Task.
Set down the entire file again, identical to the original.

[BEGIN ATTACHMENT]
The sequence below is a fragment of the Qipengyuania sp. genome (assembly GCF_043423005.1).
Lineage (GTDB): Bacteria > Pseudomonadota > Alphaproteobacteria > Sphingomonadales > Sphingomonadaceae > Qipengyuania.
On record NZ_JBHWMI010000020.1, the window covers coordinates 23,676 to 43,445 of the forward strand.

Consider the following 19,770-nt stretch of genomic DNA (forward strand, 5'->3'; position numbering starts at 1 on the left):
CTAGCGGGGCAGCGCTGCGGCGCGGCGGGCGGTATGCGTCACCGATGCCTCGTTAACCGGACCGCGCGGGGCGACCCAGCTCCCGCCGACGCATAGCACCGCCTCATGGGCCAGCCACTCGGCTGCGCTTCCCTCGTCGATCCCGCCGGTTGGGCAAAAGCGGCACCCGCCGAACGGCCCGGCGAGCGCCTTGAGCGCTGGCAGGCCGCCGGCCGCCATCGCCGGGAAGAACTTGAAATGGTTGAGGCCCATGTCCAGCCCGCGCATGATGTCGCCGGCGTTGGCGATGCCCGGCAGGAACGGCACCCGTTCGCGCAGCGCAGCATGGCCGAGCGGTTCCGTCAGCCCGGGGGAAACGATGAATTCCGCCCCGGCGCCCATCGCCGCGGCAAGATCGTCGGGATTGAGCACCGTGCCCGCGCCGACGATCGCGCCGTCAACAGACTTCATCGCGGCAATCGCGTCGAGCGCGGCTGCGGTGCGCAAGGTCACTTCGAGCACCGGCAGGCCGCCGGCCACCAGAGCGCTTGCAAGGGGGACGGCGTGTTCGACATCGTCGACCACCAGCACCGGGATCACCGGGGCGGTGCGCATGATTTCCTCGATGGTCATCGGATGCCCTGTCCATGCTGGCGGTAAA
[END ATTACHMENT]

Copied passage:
The sequence below is a fragment of the Qipengyuania sp. genome (assembly GCF_043423005.1).
Lineage (GTDB): Bacteria > Pseudomonadota > Alphaproteobacteria > Sphingomonadales > Sphingomonadaceae > Qipengyuania.
On record NZ_JBHWMI010000020.1, the window covers coordinates 23,676 to 43,445 of the forward strand.

Consider the following 19,770-nt stretch of genomic DNA (forward strand, 5'->3'; position numbering starts at 1 on the left):
CTAGCGGGGCAGCGCTGCGGCGCGGCGGGCGGTATGCGTCACCGATGCCTCGTTAACCGGACCGCGCGGGGCGACCCAGCTCCCGCCGACGCATAGCACCGCCTCATGGGCCAGCCACTCGGCTGCGCTTCCCTCGTCGATCCCGCCGGTTGGGCAAAAGCGGCACCCGCCGAACGGCCCGGCGAGCGCCTTGAGCGCTGGCAGGCCGCCGGCCGCCATCGCCGGGAAGAACTTGAAATGGTTGAGGCCCATGTCCAGCCCGCGCATGATGTCGCCGGCGTTGGCGATGCCCGGCAGGAACGGCACCCGTTCGCGCAGCGCAGCATGGCCGAGCGGTTCCGTCAGCCCGGGGGAAACGATGAATTCCGCCCCGGCGCCCATCGCCGCGGCAAGATCGTCGGGATTGAGCACCGTGCCCGCGCCGACGATCGCGCCGTCAACAGACTTCATCGCGGCAATCGCGTCGAGCGCGGCTGCGGTGCGCAAGGTCACTTCGAGCACCGGCAGGCCGCCGGCCACCAGAGCGCTTGCAAGGGGGACGGCGTGTTCGACATCGTCGACCACCAGCACCGGGATCACCGGGGCGGTGCGCATGATTTCCTCGATGGTCATCGGATGCCCTGTCCATGCTGGCGGTAAA